Neonates, infants born prematurely, those with low birth weight, those with an unstable gastrointestinal function or who have serious illnesses may require special consideration. For any infant, if a drug is prescribed to the nursing mother, it should be at the lowest practical dose and for the shortest time. When drug administration is unavoidable and breastfeeding is to continue, minimisation of exposure of the infant to the drug may sometimes be achieved by timing the maternal doses to just after a feeding episode. Infants exposed to drugs via breast milk should be monitored for unusual signs or symptoms. Interactions between the drug received by the infant from the mother's milk and medication prescribed for the infant should also be considered, for example, when the drug given to the infant may prevent metabolism of the drug received via breast milk.
    Specialist advice is available from the UK Drugs in Lactation Advisory Service at

    Side Effects

    "Spotting" bleeding
    Breakthrough bleeding
    Breast discomfort
    Hypersensitivity reactions
    Injection site reactions
    Menstrual disturbances
    Skin disorder
    Skin reactions
    Weight gain

    Effects on Laboratory Tests

    Raised plasma cortisol may occur, although there have been no clinical indications of adrenocortical function impairment.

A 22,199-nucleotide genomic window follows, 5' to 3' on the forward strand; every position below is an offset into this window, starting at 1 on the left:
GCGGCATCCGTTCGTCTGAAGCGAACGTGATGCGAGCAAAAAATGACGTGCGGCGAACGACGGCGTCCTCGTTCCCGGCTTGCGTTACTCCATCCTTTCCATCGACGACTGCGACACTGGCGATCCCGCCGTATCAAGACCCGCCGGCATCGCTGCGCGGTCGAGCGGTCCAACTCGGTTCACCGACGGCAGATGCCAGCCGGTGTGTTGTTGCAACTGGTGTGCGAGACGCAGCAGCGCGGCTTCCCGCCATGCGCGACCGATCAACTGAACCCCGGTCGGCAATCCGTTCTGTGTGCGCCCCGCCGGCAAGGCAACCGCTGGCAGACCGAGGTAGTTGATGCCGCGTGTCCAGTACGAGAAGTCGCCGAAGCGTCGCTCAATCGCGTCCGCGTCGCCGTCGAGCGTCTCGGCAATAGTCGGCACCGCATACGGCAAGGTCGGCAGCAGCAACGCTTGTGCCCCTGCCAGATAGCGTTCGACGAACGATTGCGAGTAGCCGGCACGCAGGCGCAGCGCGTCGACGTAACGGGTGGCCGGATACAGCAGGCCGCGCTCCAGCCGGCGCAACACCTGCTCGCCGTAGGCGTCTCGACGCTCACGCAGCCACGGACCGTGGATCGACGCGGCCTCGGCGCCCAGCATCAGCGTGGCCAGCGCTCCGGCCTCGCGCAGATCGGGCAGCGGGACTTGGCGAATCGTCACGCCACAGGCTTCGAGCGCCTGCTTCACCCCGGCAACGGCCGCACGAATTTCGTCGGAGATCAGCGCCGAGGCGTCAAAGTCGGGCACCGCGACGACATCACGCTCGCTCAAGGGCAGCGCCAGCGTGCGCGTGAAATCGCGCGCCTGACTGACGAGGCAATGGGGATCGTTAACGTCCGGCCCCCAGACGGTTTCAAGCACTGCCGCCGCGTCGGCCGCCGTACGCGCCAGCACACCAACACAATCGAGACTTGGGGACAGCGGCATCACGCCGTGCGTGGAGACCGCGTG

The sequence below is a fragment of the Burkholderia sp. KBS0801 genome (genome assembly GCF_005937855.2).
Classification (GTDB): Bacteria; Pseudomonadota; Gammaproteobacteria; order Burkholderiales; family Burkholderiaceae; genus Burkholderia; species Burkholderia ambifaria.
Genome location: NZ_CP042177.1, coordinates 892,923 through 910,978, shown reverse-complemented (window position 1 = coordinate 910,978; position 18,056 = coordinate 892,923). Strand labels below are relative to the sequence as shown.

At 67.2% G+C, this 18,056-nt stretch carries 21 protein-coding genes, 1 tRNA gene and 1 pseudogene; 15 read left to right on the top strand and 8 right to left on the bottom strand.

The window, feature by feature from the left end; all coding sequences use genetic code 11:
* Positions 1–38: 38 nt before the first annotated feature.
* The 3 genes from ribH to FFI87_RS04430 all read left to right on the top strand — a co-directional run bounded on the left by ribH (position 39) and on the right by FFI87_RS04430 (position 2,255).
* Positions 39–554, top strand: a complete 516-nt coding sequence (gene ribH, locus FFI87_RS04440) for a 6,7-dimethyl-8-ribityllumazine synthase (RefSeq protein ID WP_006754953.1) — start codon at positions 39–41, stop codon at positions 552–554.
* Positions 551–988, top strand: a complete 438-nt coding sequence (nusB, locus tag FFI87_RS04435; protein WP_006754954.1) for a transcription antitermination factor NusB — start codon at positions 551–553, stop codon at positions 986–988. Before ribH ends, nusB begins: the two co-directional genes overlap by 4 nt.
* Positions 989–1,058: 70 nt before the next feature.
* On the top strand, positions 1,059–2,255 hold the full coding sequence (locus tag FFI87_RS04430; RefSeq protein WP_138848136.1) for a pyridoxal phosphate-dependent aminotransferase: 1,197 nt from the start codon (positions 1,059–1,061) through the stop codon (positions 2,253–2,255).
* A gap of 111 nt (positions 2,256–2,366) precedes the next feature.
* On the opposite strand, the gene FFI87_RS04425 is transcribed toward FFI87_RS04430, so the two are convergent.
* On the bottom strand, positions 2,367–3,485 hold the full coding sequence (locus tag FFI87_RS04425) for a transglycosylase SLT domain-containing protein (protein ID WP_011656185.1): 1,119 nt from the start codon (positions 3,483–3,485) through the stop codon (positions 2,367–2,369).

Studies of the blood coagulation system have shown a decreased recalcification time and decreased thromboplastin time (Quick's test).


    It is strongly recommended that the UK National Poisons Information Service be consulted on cases of suspected or actual overdose where there is doubt over the degree of risk or about appropriate management.

    The following number will direct the caller to the relevant local centre (0844) 892 0111

    Information may be obtained if you have access to ToxBase the primary clinical toxicology database of the National Poisons Information Service. This is available via password on the internet ( ) or if this is unavailable at the backup site ( ).

    Further Information

    Last Full Review Date: October 2018

    Reference Sources

    Drugs in Pregnancy and Lactation: A Reference Guide to Fetal and Neonatal Risk, 10th edition (2015) ed. Briggs, G., Freeman, R. Wolters Kluwer Health, Philadelphia.

    Summary of Product Characteristics: Noristerat 200mg, solution for intramuscular injection. Bayer plc. Revised August 2017.

    NICE Evidence Services Available at: Last accessed: 19 October 2018

    US National Library of Medicine. Toxicology Data Network. Drugs and Lactation Database (LactMed).
    Available at:
    Norethindrone Last revised: 02 March 2017
    Last accessed: 18 October 2018